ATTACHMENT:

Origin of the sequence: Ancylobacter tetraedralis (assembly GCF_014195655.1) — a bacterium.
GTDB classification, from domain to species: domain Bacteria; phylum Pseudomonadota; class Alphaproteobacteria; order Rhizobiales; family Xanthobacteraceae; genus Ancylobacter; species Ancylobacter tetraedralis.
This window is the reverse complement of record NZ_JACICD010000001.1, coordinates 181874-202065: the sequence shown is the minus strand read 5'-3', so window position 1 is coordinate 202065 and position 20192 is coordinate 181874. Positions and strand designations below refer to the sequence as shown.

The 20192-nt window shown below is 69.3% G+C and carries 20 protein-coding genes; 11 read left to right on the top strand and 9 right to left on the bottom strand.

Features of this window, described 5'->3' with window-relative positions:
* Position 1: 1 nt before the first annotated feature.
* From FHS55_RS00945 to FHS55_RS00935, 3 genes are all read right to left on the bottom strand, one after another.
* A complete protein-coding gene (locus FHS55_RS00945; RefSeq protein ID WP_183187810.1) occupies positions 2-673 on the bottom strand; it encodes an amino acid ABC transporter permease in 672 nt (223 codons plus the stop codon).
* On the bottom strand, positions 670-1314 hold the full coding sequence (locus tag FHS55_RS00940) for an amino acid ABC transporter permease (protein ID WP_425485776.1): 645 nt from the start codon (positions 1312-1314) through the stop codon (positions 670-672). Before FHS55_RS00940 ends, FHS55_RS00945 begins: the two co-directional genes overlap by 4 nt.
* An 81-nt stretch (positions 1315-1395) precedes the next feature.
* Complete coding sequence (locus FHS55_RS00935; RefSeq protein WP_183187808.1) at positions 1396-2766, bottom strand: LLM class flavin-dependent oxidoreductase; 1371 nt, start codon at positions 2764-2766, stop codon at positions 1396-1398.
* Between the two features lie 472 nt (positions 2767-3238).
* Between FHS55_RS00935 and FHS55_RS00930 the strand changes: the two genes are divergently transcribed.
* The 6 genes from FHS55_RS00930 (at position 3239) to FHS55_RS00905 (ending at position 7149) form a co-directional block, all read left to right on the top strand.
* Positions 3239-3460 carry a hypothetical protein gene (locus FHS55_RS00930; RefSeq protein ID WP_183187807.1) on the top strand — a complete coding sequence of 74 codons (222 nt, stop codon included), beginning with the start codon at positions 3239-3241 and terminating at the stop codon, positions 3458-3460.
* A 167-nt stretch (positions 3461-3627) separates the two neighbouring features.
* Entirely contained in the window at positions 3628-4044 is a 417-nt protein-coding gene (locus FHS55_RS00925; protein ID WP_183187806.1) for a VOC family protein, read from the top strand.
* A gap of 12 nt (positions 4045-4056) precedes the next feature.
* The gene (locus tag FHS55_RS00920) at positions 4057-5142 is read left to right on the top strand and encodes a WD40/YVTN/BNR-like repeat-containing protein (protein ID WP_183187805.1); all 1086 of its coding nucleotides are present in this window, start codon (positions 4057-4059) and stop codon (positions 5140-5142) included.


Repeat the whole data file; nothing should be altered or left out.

Origin of the sequence: Ancylobacter tetraedralis (assembly GCF_014195655.1) — a bacterium.
GTDB classification, from domain to species: domain Bacteria; phylum Pseudomonadota; class Alphaproteobacteria; order Rhizobiales; family Xanthobacteraceae; genus Ancylobacter; species Ancylobacter tetraedralis.
This window is the reverse complement of record NZ_JACICD010000001.1, coordinates 181874-202065: the sequence shown is the minus strand read 5'-3', so window position 1 is coordinate 202065 and position 20192 is coordinate 181874. Positions and strand designations below refer to the sequence as shown.

The 20192-nt window shown below is 69.3% G+C and carries 20 protein-coding genes; 11 read left to right on the top strand and 9 right to left on the bottom strand.

Features of this window, described 5'->3' with window-relative positions:
* Position 1: 1 nt before the first annotated feature.
* From FHS55_RS00945 to FHS55_RS00935, 3 genes are all read right to left on the bottom strand, one after another.
* A complete protein-coding gene (locus FHS55_RS00945; RefSeq protein ID WP_183187810.1) occupies positions 2-673 on the bottom strand; it encodes an amino acid ABC transporter permease in 672 nt (223 codons plus the stop codon).
* On the bottom strand, positions 670-1314 hold the full coding sequence (locus tag FHS55_RS00940) for an amino acid ABC transporter permease (protein ID WP_425485776.1): 645 nt from the start codon (positions 1312-1314) through the stop codon (positions 670-672). Before FHS55_RS00940 ends, FHS55_RS00945 begins: the two co-directional genes overlap by 4 nt.
* An 81-nt stretch (positions 1315-1395) precedes the next feature.
* Complete coding sequence (locus FHS55_RS00935; RefSeq protein WP_183187808.1) at positions 1396-2766, bottom strand: LLM class flavin-dependent oxidoreductase; 1371 nt, start codon at positions 2764-2766, stop codon at positions 1396-1398.
* Between the two features lie 472 nt (positions 2767-3238).
* Between FHS55_RS00935 and FHS55_RS00930 the strand changes: the two genes are divergently transcribed.
* The 6 genes from FHS55_RS00930 (at position 3239) to FHS55_RS00905 (ending at position 7149) form a co-directional block, all read left to right on the top strand.
* Positions 3239-3460 carry a hypothetical protein gene (locus FHS55_RS00930; RefSeq protein ID WP_183187807.1) on the top strand — a complete coding sequence of 74 codons (222 nt, stop codon included), beginning with the start codon at positions 3239-3241 and terminating at the stop codon, positions 3458-3460.
* A 167-nt stretch (positions 3461-3627) separates the two neighbouring features.
* Entirely contained in the window at positions 3628-4044 is a 417-nt protein-coding gene (locus FHS55_RS00925; protein ID WP_183187806.1) for a VOC family protein, read from the top strand.
* A gap of 12 nt (positions 4045-4056) precedes the next feature.
* The gene (locus tag FHS55_RS00920) at positions 4057-5142 is read left to right on the top strand and encodes a WD40/YVTN/BNR-like repeat-containing protein (protein ID WP_183187805.1); all 1086 of its coding nucleotides are present in this window, start codon (positions 4057-4059) and stop codon (positions 5140-5142) included.